A Plague of Giants

There are five known magical ‘kennings’ or types: air, water, fire, earth, and plants. Each nation specializes in of these kennings, and the magic influences the society. There’s a big pitfall with this diversity of ability and locale–not everyone gets along.

Enter the Hathrim giants, or ‘lavaborn’ whose kenning is fire. Where they live the trees that fuel their fire are long gone, but the giants are definitely not welcome anywhere else. They’re big, they’re violent, and they’re ruthless. When a volcano erupts and they are forced to evacuate, they take the opportunity to relocate. They don’t care that it’s in a place where they aren’t wanted.

I first read Kevin Hearne’s Iron Druid books and loved them (also the quirky The Tales of Pell), so was curious about this new venture, starting with A PLAGUE OF GIANTS. Think Avatar: The Last Airbender meets Jim Butcher’s Codex Alera series. Elemental magic, a variety of races, different lands. And it’s all thrown at you from page one.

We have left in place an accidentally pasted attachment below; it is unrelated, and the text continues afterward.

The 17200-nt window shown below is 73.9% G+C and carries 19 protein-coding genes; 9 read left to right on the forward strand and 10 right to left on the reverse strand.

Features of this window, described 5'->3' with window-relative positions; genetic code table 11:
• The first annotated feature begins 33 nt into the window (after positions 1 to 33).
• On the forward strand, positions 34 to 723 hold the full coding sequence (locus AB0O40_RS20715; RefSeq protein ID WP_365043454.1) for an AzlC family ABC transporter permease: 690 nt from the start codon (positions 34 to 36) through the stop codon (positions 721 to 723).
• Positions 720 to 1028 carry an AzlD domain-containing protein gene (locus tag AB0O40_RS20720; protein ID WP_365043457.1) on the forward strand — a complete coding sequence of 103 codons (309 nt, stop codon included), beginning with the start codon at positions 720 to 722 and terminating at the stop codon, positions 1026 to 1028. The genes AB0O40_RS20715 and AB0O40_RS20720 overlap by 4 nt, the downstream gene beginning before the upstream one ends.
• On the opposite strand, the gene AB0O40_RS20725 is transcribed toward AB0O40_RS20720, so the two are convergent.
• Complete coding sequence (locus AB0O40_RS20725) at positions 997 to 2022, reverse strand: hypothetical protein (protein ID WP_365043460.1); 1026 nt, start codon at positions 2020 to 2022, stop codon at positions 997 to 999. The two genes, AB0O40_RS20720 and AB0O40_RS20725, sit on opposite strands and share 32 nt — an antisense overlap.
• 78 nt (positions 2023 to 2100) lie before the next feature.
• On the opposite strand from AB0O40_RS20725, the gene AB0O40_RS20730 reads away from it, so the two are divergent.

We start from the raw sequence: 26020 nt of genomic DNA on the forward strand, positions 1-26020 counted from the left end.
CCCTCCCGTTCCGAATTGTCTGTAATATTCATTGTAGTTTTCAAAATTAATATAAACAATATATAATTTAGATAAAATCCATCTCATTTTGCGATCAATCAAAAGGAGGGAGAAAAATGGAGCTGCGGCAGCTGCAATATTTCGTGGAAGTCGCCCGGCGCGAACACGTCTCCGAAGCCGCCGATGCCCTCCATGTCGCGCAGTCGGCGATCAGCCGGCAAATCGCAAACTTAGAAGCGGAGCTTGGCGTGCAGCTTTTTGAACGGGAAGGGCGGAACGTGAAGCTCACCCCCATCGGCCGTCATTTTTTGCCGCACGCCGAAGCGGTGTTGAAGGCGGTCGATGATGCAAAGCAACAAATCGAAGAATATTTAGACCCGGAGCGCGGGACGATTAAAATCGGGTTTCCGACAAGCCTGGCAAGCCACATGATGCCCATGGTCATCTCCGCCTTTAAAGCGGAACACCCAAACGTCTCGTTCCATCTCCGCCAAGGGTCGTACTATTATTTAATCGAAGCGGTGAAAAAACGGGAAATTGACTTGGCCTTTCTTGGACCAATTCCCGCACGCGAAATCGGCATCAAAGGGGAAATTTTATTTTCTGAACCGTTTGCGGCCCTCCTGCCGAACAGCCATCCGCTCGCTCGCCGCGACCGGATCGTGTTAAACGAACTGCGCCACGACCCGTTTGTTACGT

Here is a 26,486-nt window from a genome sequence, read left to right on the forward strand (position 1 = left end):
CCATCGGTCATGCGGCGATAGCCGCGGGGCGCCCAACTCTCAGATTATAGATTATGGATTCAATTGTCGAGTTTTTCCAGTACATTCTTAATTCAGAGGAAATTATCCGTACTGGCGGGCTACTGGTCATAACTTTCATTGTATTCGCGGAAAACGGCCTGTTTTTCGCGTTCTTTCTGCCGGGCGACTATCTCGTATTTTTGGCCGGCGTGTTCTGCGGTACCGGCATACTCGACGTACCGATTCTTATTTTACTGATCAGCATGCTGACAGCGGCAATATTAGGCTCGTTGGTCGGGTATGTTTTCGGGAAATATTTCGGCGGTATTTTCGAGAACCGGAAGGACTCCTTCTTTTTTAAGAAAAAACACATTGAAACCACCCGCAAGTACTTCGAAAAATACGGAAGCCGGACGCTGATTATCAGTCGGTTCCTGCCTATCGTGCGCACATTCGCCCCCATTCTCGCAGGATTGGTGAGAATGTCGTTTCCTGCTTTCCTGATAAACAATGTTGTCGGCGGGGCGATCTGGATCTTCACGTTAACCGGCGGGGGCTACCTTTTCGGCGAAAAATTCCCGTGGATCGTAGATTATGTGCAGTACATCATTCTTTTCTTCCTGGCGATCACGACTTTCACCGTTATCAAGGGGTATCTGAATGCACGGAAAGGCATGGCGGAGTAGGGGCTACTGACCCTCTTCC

But this story is told a little differently. It starts at the end of the war, after a difficult victory, and a bard with earth kenning uses his magic to re-tell the story of the war to a city of refugees. And it’s this movement back and forth in time and between key players in this war that we get a singularly grand view of the war as a whole. Hearne uses this method to great effect.

There are so many interesting characters in this book that I can’t cover them all here. Often in books like this such a large cast of ‘main’ character can make the storytelling suffer, especially since they don’t have a lot of interaction with each other for the first 3/4 of the book–but it doesn’t suffer, thankfully. And the characterization is good enough, despite these short bursts, that by the end we understand these people and care about what happens to them.

If there were a main character it would be Dervan, a historian who is assigned to record (also spy on?) the bard’s stories. He finds himself caught up in machinations he feels unfit to survive. Fintan is the bard from another country, who at first is rather mysterious and his true personality is hidden by the stories he tells; it takes a while to understand him. Gorin Mogen is the leader of the Hathrim giants who decide to find a new land to settle. He’s hard to like, but as far as villains go, you understand his motivations and he can be even a little convincing. There’s Abhi, the son of hunters, who decides hunting isn’t the life for him–and unexpectedly finds himself on a quest for the sixth kenning. And Gondel Vedd, a scholar of linguistics who finds himself tasked with finding a way to communicate with a race of giants never seen before (definitely not Hathrim) and stumbles onto a mystery no one could have guessed: there may be a seventh kenning.